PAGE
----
A few months ago, when sirens were near-constant background noise in New York City, I found myself asking, “Who will I be at the end of this pandemic?” Maybe you’ve wondered this too—what will be left of your old life once the new coronavirus has torn through Earth. I asked this a lot, to friends, to family, and eventually to my therapist, who reminded me that there might be a better question: Who will you be during this time?
My therapist’s question wasn’t asking me to “make the most” of this Unprecedented Time. It wasn’t a nudge to learn a language or take up a pandemic hobby. Her substitute question tempered my catastrophic thinking. It was an invitation to be a little more present. As SELF has previously reported, when we find ourselves in anxiety spirals, it’s helpful to find ways to connect with the present moment. Fixating on who I’ll become post-pandemic was doing nothing to calm me down in real-time.
Ever the overachiever, I took her question literally and created a Good Day/Bad Day survival plan. Planning for more immediate concerns, it turns out, is good for you. “When you think about things in advance—scheduling them and planning for the obstacles that are going to come up—you’re more likely to engage in that behavior [when the time comes],” Marisa G. Franco, Ph.D., counseling psychologist and friendship expert, previously told SELF. Planning, strategizing, and exercising some control (in moderation) can make the good days a little more frequent and the bad days a little easier.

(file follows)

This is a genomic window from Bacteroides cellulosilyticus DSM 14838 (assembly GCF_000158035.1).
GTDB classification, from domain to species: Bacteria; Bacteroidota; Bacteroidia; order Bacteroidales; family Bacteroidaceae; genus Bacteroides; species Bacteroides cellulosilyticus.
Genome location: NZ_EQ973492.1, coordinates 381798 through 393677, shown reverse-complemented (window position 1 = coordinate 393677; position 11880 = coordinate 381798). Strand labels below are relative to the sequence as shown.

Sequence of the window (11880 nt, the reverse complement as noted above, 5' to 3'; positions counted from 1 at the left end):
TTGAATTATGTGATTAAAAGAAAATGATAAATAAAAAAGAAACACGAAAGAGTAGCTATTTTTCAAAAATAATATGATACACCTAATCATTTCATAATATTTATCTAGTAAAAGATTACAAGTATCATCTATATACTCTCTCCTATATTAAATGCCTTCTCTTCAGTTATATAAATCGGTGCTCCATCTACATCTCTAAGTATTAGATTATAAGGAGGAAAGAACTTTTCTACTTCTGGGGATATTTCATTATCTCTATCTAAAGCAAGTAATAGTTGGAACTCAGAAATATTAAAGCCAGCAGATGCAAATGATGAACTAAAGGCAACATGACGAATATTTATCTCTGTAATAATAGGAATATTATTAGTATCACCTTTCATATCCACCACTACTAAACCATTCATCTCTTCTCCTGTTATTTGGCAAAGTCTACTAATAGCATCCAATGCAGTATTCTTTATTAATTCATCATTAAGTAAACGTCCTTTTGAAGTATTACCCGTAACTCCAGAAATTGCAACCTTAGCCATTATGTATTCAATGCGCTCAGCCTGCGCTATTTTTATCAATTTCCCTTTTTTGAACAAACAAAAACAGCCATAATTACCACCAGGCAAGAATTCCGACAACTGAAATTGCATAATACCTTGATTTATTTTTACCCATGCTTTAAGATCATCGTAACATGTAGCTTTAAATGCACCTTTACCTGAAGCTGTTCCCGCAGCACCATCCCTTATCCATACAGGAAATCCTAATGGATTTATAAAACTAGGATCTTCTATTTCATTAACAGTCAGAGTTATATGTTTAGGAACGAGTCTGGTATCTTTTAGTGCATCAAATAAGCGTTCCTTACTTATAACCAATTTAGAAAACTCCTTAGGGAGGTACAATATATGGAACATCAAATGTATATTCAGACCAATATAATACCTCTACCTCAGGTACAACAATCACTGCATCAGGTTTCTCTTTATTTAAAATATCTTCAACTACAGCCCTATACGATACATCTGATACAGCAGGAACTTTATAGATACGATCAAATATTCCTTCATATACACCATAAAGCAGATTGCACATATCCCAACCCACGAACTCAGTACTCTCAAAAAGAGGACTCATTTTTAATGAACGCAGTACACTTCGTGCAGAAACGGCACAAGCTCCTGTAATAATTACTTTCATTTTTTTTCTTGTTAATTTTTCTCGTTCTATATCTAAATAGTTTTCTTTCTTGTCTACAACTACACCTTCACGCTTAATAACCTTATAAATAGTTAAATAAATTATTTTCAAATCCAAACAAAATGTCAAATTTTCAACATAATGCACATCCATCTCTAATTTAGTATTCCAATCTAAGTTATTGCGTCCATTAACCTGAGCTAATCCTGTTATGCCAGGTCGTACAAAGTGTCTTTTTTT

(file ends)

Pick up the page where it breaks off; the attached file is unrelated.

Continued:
Bad day plans make sense, but good day plans are useful, too.
Prepping for bad days might seem reasonable because, well, bad days suck. Plus, when we’re in the throes of a bad day, it’s often hard to see clearly. In a recent SELF article on loneliness, Franco mentioned that we should plan for feeling a little isolated before we experience it. Why? Because “a state of loneliness actually alters how we view the world,” Franco said. “We perceive threats and slights where they may not be,” Franco explained. If we think of bad days as being similar to loneliness (let’s face it, some bad days include heaping portions of isolation), then planning is super helpful in providing a safety net.
That said, thinking about good days is helpful because then you can use them more intentionally. I’m not suggesting that you squander your good days by powering through your to-do list (unless you want to), but putting a little structure around them might set you up to savor the vibe. I’ve also found that seeing my good day and bad day plans on the same page reminds me that both experiences are, well, normal.
So what does a good day/bad day plan look like? It’s more than just a vague sense of what you’ll do in the event of a good or bad day. I suggest you sit down with your laptop (or a pen and paper) and craft a document that you can refer to repeatedly.
Each good day/bad day plan should have these five basic components.
I encourage you to get as creative as you’d like with these plans. Dedicate an entire chalkboard wall to your big beautiful agenda if you’re inspired. My plan, however, lives on a piece of raggedy looseleaf paper. It focuses on getting me through the mornings. Why? Because that’s my biggest challenge (if I can get out of bed, there’s a solid chance I can participate in the rest of my day). Some folks might have trouble navigating evenings or issues focusing on tasks in the afternoon. If that’s where you need support, focus your plan on those aspects of life. My five basic components are as follows:
I live alone in a studio apartment, so my non-negotiables don’t include walking my dog or feeding children. Instead, my list has tasks like opening my curtains (a little light helps my mood) and feeding myself (even if it’s just a breakfast bar).
Don’t add more than two or three activities for each type of day. And whatever you do include, think of your non-negotiables as small commitments you can make even when you’d rather do nothing at all. For instance, “take a shower” might not be on your non-negotiable list because some days the quarantine struggle is real.